Stocks climb after President Trump speaks on China at news conference

Stocks staged a late-day rebound Friday, climbing after President Donald Trump gave a long-awaited news conference on China without laying out any new tariffs or sanctions against the country.

Investors had spent most of Friday bracing for Trump to unveil new measures aimed at punishing China, after Beijing moved to strengthen its authority over Hong Kong, a semi-autonomous Chinese city that enjoys special trade and financial relations with the United States.


Trump said that he would ask his administration to revoke special privileges afforded to Hong Kong, including on trade and law enforcement, and that it would sanction certain Chinese officials. Both those measures have been discussed by other administration officials and lawmakers in recent days.

“My announcement today will affect the full range of agreements we have with Hong Kong,” he said, including “action to revoke Hong Kong’s preferential treatment as a separate customs and travel territory from the rest of China.”


The S&P 500 posted a small gain for the day, the last trading session in May, leaving the benchmark stock index up more than 4.5% for the month. Technology companies, which are particularly sensitive to tension with China because the country serves as an important manufacturing hub and market, rallied.

Combined with a remarkable 12.7% gain in April, it was the best two-month jump for the markets in 11 years, a rise that reflects investors’ focus on the return of economic activity in regions that were locked down in an attempt to fight the coronavirus, as well as trillions of dollars’ worth of monetary and fiscal stimulus that has surged into financial markets and consumer bank accounts in recent weeks.

“The market has sort of intuitively decided that the worst of the COVID risk is behind us,” said Steve Sosnick, chief strategist at Interactive Brokers in Greenwich, Connecticut.

That may prove incorrect. There’s no guarantee that current efforts to reopen will go smoothly. Experts say infections could begin to rise again as people begin to return to their normal activities. A second wave of infections in the fall remains a possibility.

Dollar stores see sales surge during the pandemic.

The country’s largest dollar-store chains reported their latest quarterly results Thursday, blowing away expectations for sales and profits. These discounters generally thrive during periods of high unemployment and weak economic growth, and the coronavirus crisis is no exception.

“We do very good in good times, and we do fabulous in bad times,” said Todd Vasos, chief executive of Dollar General. His company reported a 28% rise in sales in its latest quarter.

Dollar Tree reported an 8% rise in revenue over the same period. “In 2008, folks lost jobs, too, and they needed us, and they found us,” said Gary Philbin, the chain’s chief executive.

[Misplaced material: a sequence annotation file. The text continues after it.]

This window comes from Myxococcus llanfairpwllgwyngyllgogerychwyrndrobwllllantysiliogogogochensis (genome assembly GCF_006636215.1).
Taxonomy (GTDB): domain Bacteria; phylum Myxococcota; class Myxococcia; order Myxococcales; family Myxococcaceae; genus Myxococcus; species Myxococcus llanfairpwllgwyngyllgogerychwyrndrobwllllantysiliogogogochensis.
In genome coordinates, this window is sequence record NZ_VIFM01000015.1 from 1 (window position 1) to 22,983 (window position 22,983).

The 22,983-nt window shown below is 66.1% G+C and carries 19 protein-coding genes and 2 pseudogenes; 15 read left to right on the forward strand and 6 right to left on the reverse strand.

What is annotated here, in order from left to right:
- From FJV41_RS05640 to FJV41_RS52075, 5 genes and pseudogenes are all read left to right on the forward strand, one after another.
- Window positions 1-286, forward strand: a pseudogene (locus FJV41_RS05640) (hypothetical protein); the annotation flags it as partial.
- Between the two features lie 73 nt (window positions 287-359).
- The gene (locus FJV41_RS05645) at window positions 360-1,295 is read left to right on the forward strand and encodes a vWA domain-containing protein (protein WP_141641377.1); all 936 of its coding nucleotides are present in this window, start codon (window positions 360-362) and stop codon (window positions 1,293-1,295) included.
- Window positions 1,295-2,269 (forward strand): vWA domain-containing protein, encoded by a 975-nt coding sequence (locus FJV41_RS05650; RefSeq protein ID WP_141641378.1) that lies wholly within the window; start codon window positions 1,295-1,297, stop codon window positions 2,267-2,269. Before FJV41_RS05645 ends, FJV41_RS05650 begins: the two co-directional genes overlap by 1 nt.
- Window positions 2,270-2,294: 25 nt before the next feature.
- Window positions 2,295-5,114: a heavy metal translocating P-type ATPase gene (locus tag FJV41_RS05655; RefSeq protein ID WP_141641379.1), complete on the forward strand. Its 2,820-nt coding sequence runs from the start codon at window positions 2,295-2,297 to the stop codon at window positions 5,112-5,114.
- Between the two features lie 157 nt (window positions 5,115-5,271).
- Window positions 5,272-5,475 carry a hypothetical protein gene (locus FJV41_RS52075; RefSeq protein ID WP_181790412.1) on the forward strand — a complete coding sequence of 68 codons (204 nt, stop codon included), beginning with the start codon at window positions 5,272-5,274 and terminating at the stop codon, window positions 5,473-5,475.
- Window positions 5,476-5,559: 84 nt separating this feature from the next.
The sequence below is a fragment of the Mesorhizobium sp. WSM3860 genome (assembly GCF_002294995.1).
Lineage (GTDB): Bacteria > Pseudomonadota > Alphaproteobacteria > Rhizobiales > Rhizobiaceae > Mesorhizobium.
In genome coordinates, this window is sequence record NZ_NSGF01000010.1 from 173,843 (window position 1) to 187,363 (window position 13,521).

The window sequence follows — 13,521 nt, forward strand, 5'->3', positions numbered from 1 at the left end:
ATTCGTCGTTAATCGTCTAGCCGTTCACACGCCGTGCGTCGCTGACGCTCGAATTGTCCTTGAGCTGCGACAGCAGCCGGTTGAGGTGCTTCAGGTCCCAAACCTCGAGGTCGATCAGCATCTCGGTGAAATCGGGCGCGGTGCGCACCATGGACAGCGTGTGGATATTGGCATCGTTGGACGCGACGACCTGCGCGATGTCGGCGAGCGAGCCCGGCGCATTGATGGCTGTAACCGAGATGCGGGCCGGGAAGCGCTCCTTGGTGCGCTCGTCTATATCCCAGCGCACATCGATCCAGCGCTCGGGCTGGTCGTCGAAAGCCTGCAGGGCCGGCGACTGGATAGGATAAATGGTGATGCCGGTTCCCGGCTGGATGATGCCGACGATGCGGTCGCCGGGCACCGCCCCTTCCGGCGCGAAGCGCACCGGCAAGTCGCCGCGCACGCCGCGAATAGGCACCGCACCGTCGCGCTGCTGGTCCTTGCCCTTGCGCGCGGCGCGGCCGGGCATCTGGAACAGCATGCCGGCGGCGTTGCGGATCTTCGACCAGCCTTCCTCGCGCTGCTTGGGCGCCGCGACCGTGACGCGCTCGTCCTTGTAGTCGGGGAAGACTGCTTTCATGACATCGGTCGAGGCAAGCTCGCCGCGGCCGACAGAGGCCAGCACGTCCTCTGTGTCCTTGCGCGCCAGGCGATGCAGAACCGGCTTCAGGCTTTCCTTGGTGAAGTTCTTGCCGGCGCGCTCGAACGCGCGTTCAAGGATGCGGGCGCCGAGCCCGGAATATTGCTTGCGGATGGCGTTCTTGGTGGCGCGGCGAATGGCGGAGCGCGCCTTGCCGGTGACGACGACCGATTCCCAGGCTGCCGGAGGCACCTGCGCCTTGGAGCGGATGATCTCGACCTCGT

For the year, both companies’ stock prices are up nearly 20%, easily outperforming the S&P 500 and nearly doubling the rises recorded by Walmart and Target.

Dollar General said it had hired more than 50,000 people since mid-March, and Dollar Tree hired more than 25,000 over a similar stretch. Both are paying special bonuses for workers during the pandemic; Dollar General said these totaled $60 million in its latest quarter. Still, working conditions at these stores have faced criticism, before and during the coronavirus outbreak.

Can the dollar keep its gains?

The U.S. dollar has gained about 7% this year against a basket of major currencies. But with interest rates at rock-bottom levels, the Fed’s printing presses revving up, and the government borrowing enormous sums for stimulus spending, can it retain its haven status?


A recent research note by Daco found that since 1973, the dollar has appreciated an average of 6% in the past six recessions, in line with its performance during the current downturn. Daco expects the dollar to remain strong this year, but not for the usual reasons.

Unlike in past recessions, when investors flocked to the safety of Treasury bonds, foreign investors dumped U.S. government debt at a record rate in March, which would normally push the dollar down. But since the Fed flooded the markets with stimulus, the U.S. stock market has, unusually, become a “safe refuge,” Daco wrote, propelled by tech stocks whose businesses are benefiting from stay-at-home orders.

Catch up: Here’s what else is happening.

— Ascena Retail Group — the owner of Ann Taylor, Loft and Lane Bryant — said Thursday that “the uncertainty created by COVID-19 requires us to evaluate all options available to protect the business and its stakeholders,” sending its shares down Friday. The company, which also owns Justice, said that its revenue plummeted 45% in the quarter that ended May 2 and it had reopened only 450 of its 2,800 stores as of May 27.

— Nordstrom, the top-performing department store in the United States, said Thursday that its net sales fell 40% to $2 billion in the first quarter and that it posted a net loss of $521 million. Digital sales accounted for more than half its total net sales during the quarter. The retailer closed stores March 17 and started reopening in early May. It said it now has about 40% of its locations open.

— Costco Wholesale said Thursday that its net sales rose 7.3% to $36.5 billion in its quarter ending May 10 and that it posted a net profit of $838 million, as the pandemic prompted customers to stock up on goods. The warehouse chain, which has more than 500 U.S. locations, said its income took a hit from a $283 million pretax charge “from incremental wage and sanitation costs related to COVID-19.”

c.2020 The New York Times Company

Recommended on Baltimore Sun